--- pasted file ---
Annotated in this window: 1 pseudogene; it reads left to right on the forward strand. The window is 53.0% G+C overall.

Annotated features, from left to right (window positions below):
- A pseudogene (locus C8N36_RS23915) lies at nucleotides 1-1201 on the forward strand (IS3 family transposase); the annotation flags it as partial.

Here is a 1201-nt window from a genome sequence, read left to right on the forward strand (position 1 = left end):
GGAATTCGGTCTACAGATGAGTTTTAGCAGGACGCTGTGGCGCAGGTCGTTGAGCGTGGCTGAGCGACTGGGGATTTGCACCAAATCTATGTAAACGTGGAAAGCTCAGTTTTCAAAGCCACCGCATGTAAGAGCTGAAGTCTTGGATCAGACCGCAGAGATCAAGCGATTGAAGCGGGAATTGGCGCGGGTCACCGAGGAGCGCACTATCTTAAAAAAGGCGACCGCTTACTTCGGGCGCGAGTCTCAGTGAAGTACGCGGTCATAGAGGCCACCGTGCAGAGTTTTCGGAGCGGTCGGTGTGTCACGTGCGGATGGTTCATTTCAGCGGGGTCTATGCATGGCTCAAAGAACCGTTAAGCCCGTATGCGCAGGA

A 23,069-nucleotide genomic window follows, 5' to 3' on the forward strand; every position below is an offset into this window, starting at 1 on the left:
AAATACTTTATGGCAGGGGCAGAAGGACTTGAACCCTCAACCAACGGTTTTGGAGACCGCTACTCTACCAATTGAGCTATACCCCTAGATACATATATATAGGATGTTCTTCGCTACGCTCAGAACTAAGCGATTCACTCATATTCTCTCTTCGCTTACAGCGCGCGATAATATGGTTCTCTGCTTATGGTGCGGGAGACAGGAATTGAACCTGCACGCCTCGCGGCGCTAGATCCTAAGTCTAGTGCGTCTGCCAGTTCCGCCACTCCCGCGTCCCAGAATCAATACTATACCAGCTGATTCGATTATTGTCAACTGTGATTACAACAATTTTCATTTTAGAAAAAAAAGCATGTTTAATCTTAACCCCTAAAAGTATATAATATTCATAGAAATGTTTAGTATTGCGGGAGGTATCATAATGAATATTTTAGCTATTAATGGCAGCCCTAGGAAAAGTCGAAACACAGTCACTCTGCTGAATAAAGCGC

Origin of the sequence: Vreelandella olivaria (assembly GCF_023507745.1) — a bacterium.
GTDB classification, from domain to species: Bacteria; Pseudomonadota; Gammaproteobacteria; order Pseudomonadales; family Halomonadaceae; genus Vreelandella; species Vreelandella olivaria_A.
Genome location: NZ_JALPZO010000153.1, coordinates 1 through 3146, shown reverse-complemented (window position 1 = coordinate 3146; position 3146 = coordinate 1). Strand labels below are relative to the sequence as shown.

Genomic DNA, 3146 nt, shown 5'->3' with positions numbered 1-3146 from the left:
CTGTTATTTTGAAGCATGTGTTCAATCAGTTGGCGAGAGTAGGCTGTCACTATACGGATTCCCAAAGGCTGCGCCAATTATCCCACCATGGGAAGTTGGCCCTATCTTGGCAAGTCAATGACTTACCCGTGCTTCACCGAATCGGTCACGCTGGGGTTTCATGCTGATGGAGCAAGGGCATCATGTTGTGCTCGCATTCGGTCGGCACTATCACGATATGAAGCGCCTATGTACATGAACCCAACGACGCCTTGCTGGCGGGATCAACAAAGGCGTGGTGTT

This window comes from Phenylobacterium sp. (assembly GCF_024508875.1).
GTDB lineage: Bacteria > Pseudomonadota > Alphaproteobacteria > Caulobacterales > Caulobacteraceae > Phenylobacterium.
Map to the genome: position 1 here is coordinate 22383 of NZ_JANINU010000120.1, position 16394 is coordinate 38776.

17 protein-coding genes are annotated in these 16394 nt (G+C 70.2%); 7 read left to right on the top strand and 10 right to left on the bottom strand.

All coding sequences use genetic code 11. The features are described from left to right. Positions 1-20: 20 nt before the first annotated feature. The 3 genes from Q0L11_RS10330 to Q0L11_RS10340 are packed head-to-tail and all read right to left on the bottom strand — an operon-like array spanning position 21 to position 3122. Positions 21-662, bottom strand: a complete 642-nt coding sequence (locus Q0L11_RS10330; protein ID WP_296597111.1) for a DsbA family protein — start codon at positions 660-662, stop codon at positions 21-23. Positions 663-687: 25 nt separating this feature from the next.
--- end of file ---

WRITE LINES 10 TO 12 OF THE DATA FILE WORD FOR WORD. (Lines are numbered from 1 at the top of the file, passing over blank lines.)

Genome location: NZ_JALPZO010000153.1, coordinates 1 through 3146, shown reverse-complemented (window position 1 = coordinate 3146; position 3146 = coordinate 1). Strand labels below are relative to the sequence as shown.

Genomic DNA, 3146 nt, shown 5'->3' with positions numbered 1-3146 from the left:
CTGTTATTTTGAAGCATGTGTTCAATCAGTTGGCGAGAGTAGGCTGTCACTATACGGATTCCCAAAGGCTGCGCCAATTATCCCACCATGGGAAGTTGGCCCTATCTTGGCAAGTCAATGACTTACCCGTGCTTCACCGAATCGGTCACGCTGGGGTTTCATGCTGATGGAGCAAGGGCATCATGTTGTGCTCGCATTCGGTCGGCACTATCACGATATGAAGCGCCTATGTACATGAACCCAACGACGCCTTGCTGGCGGGATCAACAAAGGCGTGGTGTT